It feels wide open here, even though we are in city. There's nothing like traveling with my kids on benches in the backs of covered trucks to remind me that life is vulnerable. We try to be wise, but we aren't in control. The variables are plenty, the risks are as well. God called us to come, but He doesn't control drivers, doesn't control our decisions about which hole-in-the-wall cafe we should eat from, or my body as I push one child through traffic with another on my back. The smells invite and repel as we wander and my children take this sensory overload in stride. "Tap toon tap" the boys says with his sweet little speech impediment, "thank you very much for the ride." I traveled so much as a single person, could sleep anywhere and eat anything, browning my skin under so many suns. Why is it so different with children, so much scarier? Are toddlers meant to change time zones and diets and germs? And at the same time it's such a gift, their rapidly growing brains exposed to new sounds and tones and notes and facial structures and colours, daily beauty and kindness in new friends and strangers - it has to be so good for them, I know it will go deep and stay. Aren't our worldviews shaped by the time we are five?
I've had some really good days in the past two weeks and some hard ones. Sometimes I leave our white noise on well after everyone is awake, just to dull the noise. The heat is intense, over 100 degrees daily and humid, we walk around when everyone else is indoors because crazy children cooped up will make you go play soccer when the sun is blazing because the alternative is worse. The kids don't complain about the heat, that must be grown-up talk. Baby girl sweats like her mama. They both are subsisting mostly on pineapple and breast milk it seems, although the boy will surprise you by the way he'll eat rice and spice. Sometimes. The girl crinkles up her nose at most things but she's not wasting away. I've felt quite stretched in my capacity to choose right, to love, to mother these ones here. I have failed and apologized and received the forgiveness of my little priests who haven't unlearned unconditional love yet. I need to renew my back door theology of the daily grind, the very unexciting washing and drying and scavenging for food in places I don't yet know.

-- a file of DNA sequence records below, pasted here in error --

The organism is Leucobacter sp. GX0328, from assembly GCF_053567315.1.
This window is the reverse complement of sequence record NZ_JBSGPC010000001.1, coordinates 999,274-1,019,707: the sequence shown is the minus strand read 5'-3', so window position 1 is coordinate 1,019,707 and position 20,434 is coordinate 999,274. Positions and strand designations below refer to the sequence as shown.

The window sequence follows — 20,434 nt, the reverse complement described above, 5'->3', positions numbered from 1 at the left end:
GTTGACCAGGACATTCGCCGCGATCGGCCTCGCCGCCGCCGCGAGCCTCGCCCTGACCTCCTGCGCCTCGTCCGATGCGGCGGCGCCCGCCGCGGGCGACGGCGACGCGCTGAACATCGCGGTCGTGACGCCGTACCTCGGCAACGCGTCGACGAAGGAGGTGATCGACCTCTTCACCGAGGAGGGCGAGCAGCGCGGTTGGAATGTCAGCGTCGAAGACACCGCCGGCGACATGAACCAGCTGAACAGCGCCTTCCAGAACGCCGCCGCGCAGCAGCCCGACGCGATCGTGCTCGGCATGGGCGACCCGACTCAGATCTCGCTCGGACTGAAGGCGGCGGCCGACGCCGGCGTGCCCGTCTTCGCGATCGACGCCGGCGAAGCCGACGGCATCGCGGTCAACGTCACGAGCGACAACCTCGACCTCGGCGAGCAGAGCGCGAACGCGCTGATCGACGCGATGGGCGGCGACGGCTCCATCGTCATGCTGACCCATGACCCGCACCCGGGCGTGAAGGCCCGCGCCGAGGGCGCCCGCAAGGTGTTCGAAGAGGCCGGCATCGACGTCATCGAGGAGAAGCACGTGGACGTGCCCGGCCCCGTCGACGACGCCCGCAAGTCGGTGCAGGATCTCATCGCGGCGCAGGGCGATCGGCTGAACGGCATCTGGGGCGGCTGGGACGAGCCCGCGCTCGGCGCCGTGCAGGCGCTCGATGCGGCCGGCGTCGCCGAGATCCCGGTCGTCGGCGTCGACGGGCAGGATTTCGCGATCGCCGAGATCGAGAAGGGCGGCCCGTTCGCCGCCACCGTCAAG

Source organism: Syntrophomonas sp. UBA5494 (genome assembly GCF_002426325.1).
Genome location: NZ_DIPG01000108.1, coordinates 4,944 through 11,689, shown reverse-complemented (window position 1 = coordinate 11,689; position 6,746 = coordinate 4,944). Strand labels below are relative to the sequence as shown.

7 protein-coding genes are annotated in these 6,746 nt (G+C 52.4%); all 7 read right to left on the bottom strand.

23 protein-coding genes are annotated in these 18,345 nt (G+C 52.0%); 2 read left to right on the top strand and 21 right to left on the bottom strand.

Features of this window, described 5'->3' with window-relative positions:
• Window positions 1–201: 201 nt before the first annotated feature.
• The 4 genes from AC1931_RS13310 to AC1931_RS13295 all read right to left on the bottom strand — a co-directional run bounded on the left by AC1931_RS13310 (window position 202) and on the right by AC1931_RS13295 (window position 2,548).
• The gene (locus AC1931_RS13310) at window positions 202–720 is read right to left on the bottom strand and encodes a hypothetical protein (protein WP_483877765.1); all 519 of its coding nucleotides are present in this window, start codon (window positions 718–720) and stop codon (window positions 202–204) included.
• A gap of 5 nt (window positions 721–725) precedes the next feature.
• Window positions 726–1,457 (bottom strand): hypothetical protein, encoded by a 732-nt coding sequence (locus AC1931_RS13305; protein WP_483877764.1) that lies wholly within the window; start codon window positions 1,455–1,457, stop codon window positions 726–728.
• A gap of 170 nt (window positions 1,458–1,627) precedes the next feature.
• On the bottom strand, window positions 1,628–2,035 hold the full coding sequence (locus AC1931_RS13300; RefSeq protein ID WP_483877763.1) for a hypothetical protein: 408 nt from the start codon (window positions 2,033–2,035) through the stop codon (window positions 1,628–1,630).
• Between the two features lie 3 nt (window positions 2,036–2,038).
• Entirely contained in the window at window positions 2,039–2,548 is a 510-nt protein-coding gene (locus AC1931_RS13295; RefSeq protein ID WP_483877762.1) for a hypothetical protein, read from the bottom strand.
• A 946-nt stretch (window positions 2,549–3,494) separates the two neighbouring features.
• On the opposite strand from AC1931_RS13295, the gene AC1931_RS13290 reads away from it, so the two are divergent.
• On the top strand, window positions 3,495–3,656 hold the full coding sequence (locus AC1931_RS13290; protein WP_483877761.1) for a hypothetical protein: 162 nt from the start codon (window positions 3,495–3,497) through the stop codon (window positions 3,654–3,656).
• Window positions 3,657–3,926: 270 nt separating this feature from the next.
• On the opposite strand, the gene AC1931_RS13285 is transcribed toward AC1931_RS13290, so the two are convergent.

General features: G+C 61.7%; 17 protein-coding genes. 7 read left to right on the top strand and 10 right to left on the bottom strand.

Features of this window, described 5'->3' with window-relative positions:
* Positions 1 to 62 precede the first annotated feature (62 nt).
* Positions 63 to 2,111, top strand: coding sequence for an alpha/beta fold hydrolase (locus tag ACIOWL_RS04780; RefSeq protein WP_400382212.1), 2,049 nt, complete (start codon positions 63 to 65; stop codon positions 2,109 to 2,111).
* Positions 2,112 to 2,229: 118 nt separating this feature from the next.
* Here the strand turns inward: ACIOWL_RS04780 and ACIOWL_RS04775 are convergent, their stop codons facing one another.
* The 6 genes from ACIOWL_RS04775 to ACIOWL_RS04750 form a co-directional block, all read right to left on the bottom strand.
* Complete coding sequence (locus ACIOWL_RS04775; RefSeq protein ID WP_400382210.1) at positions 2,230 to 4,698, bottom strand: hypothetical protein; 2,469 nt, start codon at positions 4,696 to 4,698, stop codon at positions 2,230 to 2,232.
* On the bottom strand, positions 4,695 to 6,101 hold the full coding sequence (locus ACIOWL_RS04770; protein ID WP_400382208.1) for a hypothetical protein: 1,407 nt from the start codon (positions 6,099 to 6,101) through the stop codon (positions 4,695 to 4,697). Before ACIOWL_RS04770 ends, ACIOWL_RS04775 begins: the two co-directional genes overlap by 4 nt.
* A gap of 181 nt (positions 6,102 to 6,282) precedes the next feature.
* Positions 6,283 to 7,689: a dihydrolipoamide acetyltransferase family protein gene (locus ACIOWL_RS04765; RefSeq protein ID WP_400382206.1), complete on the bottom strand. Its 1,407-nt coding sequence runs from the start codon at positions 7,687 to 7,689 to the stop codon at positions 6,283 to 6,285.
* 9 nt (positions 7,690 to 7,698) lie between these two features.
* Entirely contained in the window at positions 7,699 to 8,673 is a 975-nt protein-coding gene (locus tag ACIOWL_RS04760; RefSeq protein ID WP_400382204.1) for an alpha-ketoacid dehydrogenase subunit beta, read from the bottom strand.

The boy spent the first few days asking to see his dad (who is working long days here) and asking to go home. Chris and I call North America 'home', the boy calls 'Australia' home and the girl is young enough to still think I'm her home. She's rolling in her sleep just next to me, arms looking for my body there. I told the lady at the cafe today, whose name means 'mountains', that I'm from America, my husband is from Canada but we met and live in Australia, our babies were born there. Home is complicated when 'leaving and cleaving' required passports and visas and international flights. Friends asked us, before we left Australia, how we keep our family culture through massive transition. We have no idea.
On a hard day where we were inside way too long I took a walk with the kids around 4, a long walk where we'd pick up dinner and be back home by 5:30 to hopefully greet their father who would probably be later than that. There's a Jesuit retreat centre close to us and I've wandered there a few times, amazed at how the bamboo trees cut the traffic noise and you could almost call it quiet, at least if we weren't there it might be. A nun stopped to talk to the kids and my son asked her what she was doing. "I'm walking and praying. God is all around. God is even in these trees." He thought that was a funny thing to say. We saw a white iguana with a blue face scamper up to find him.
My son has stopped asking to go home. Maybe us sleeping in a row is enough for him, the familiar white noise that lulls us in Australia and when we visited North America over Christmas rumbling here too. When we close our eyes and share pillows, we could be anywhere. Even home.